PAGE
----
In 2013, fresh-faced teenager Danielle Bradbery won the singing competition The Voice by revitalizing both classic and contemporary country songs with a powerful voice that belied her youth. Her debut album later that year continued in the same vein, its themes and instrumentation keeping her firmly ensconced in the genre.
Five years later, Bradbery’s voice is still as twangy and gorgeous as ever, but pretty much everything else has changed—changes emphasized by the title of her sophomore album, I Don’t Believe We’ve Met.
Ironically for a performer remembered, for among other things, singing “Who I Am” to an enthralled crowd, Bradbery now says that her early career success gave no indication of who she was. The new album aims to clear that up. Not only does it heavily incorporate the R&B and pop influences that Bradbery says have always been a part of her life, but most of its songs are co-written by the artist herself, often based on her own experiences.
In all honesty, such a trajectory in the career of a young artist is nothing new. For decades, countless talented teenagers have shot to stardom courtesy of prepackaged formulas, only to outgrow and discard the package. What struck me while listening to Bradbery’s new album was that perhaps in this case the growth had happened just a bit too fast, and too painfully.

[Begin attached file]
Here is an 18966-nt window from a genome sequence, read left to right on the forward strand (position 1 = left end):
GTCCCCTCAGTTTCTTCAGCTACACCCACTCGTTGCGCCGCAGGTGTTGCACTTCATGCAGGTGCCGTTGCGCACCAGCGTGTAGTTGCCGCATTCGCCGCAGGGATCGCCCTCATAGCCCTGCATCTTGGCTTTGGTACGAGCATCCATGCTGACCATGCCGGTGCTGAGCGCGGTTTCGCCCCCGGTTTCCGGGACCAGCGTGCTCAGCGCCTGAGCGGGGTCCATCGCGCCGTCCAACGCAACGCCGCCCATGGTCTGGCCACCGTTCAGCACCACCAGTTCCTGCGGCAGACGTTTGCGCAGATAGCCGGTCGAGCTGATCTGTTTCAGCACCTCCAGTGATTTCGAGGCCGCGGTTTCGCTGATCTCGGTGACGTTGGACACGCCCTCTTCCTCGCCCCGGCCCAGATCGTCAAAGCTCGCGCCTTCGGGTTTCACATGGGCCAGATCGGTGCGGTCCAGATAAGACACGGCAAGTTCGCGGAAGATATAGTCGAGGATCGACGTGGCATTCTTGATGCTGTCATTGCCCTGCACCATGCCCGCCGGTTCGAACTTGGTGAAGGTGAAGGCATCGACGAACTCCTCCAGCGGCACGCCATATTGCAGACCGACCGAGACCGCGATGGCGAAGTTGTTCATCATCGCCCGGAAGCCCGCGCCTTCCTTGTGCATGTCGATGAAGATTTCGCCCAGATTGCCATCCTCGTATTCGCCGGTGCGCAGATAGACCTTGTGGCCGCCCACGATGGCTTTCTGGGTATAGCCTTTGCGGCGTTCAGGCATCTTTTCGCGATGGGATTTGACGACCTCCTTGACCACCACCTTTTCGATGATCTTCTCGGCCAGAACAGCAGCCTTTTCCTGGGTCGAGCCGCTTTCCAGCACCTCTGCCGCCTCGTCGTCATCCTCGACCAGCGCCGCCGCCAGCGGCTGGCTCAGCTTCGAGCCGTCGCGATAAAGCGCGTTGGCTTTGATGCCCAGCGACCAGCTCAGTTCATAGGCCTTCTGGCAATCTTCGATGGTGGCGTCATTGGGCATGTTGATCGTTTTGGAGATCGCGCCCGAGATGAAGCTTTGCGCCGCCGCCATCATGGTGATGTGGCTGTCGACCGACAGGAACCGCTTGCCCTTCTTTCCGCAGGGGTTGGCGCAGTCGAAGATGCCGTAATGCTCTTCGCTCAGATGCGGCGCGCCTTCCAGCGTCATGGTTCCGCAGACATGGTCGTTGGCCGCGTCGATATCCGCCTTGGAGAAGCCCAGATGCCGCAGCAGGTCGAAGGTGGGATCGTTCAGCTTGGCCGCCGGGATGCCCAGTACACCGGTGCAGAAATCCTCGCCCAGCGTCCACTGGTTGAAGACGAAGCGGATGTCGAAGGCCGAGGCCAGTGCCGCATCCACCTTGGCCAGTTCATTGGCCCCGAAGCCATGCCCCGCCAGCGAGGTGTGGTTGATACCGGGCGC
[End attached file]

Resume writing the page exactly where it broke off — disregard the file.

It’s true that there are some feel-good songs on I Don’t Believe We’ve Met. The lead single “Sway,” for instance, has a cheerful tune and a relaxed, leisurely lyric. And Bradbery can belt out a convincing girl-power anthem (“Worth It”) with the best of them. But other songs give off a melancholy, almost world-weary vibe that sounds more than a little unsettling coming from a 21-year-old. Some of them wouldn’t sound out of place in the repertoire of an artist twice her age.
The lyrics of these new songs, if not always particularly original or striking, do carry an emotional weight and honesty that some critics complained was missing from Bradbery’s earlier music. It takes a fair amount of maturity to understand and to sell lyrics like “I’m not in love with you/I’m in love with your potential.” Or to sing about how the breakup of a relationship affects more than just the people in it, as in “Messy” (“I can’t even think about my younger brother/’Cause he still looks up to you/He’ll lose you too”).
It’s the searing “Human Diary” that goes deepest, lingering in the mind long after listening to this album. The title phrase offers a more compelling and memorable image than most of the other lyrics, but there’s much more to the song’s effect than that. When Bradbery sings of the regrets and bitterness of sharing everything with a guy who leaves (“Now you’ve got a piece of the secret parts of me/Now all my secrets are in another girl’s bed”), many listeners will find themselves saddened not just by the situation she portrays, but, on a far larger scale, by a world that urges young girls to grow up too fast.